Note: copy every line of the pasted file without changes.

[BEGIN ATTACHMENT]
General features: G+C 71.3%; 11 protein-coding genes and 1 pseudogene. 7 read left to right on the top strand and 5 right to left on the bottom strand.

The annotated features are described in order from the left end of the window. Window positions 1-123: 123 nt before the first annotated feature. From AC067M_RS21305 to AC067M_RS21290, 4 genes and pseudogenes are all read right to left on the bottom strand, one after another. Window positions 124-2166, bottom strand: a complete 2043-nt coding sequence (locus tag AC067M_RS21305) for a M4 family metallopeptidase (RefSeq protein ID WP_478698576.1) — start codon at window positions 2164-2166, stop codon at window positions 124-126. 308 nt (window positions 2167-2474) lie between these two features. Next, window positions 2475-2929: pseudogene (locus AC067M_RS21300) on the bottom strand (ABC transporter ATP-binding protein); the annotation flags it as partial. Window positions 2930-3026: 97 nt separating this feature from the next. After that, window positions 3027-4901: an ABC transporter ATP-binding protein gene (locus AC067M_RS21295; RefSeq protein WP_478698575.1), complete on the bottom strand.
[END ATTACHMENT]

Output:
General features: G+C 71.3%; 11 protein-coding genes and 1 pseudogene. 7 read left to right on the top strand and 5 right to left on the bottom strand.

The annotated features are described in order from the left end of the window. Window positions 1-123: 123 nt before the first annotated feature. From AC067M_RS21305 to AC067M_RS21290, 4 genes and pseudogenes are all read right to left on the bottom strand, one after another. Window positions 124-2166, bottom strand: a complete 2043-nt coding sequence (locus tag AC067M_RS21305) for a M4 family metallopeptidase (RefSeq protein ID WP_478698576.1) — start codon at window positions 2164-2166, stop codon at window positions 124-126. 308 nt (window positions 2167-2474) lie between these two features. Next, window positions 2475-2929: pseudogene (locus AC067M_RS21300) on the bottom strand (ABC transporter ATP-binding protein); the annotation flags it as partial. Window positions 2930-3026: 97 nt separating this feature from the next. After that, window positions 3027-4901: an ABC transporter ATP-binding protein gene (locus AC067M_RS21295; RefSeq protein WP_478698575.1), complete on the bottom strand.